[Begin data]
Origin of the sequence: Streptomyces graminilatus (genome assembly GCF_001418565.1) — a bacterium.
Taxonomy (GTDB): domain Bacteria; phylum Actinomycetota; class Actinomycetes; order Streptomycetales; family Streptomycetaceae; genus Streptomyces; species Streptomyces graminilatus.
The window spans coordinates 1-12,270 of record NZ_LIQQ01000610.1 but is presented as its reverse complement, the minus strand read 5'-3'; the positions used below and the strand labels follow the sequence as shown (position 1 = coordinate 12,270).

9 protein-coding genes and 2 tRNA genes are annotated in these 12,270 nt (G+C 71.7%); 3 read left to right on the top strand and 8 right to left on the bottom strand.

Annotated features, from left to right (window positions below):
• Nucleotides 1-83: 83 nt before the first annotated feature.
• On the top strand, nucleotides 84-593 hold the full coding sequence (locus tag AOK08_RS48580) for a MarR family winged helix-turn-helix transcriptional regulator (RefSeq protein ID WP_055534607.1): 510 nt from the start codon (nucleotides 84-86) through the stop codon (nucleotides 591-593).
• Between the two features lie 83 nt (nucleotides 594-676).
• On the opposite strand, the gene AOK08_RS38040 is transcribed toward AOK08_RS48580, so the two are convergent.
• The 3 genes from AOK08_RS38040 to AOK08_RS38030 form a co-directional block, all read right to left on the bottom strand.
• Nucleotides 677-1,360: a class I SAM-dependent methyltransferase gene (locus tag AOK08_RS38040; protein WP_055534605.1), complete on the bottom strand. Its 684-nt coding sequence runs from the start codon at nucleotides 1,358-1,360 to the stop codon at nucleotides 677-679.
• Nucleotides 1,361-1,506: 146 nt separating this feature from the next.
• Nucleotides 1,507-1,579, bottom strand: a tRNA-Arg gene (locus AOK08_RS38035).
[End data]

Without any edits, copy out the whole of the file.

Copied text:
Origin of the sequence: Streptomyces graminilatus (genome assembly GCF_001418565.1) — a bacterium.
Taxonomy (GTDB): domain Bacteria; phylum Actinomycetota; class Actinomycetes; order Streptomycetales; family Streptomycetaceae; genus Streptomyces; species Streptomyces graminilatus.
The window spans coordinates 1-12,270 of record NZ_LIQQ01000610.1 but is presented as its reverse complement, the minus strand read 5'-3'; the positions used below and the strand labels follow the sequence as shown (position 1 = coordinate 12,270).

9 protein-coding genes and 2 tRNA genes are annotated in these 12,270 nt (G+C 71.7%); 3 read left to right on the top strand and 8 right to left on the bottom strand.

Annotated features, from left to right (window positions below):
• Nucleotides 1-83: 83 nt before the first annotated feature.
• On the top strand, nucleotides 84-593 hold the full coding sequence (locus tag AOK08_RS48580) for a MarR family winged helix-turn-helix transcriptional regulator (RefSeq protein ID WP_055534607.1): 510 nt from the start codon (nucleotides 84-86) through the stop codon (nucleotides 591-593).
• Between the two features lie 83 nt (nucleotides 594-676).
• On the opposite strand, the gene AOK08_RS38040 is transcribed toward AOK08_RS48580, so the two are convergent.
• The 3 genes from AOK08_RS38040 to AOK08_RS38030 form a co-directional block, all read right to left on the bottom strand.
• Nucleotides 677-1,360: a class I SAM-dependent methyltransferase gene (locus tag AOK08_RS38040; protein WP_055534605.1), complete on the bottom strand. Its 684-nt coding sequence runs from the start codon at nucleotides 1,358-1,360 to the stop codon at nucleotides 677-679.
• Nucleotides 1,361-1,506: 146 nt separating this feature from the next.
• Nucleotides 1,507-1,579, bottom strand: a tRNA-Arg gene (locus AOK08_RS38035).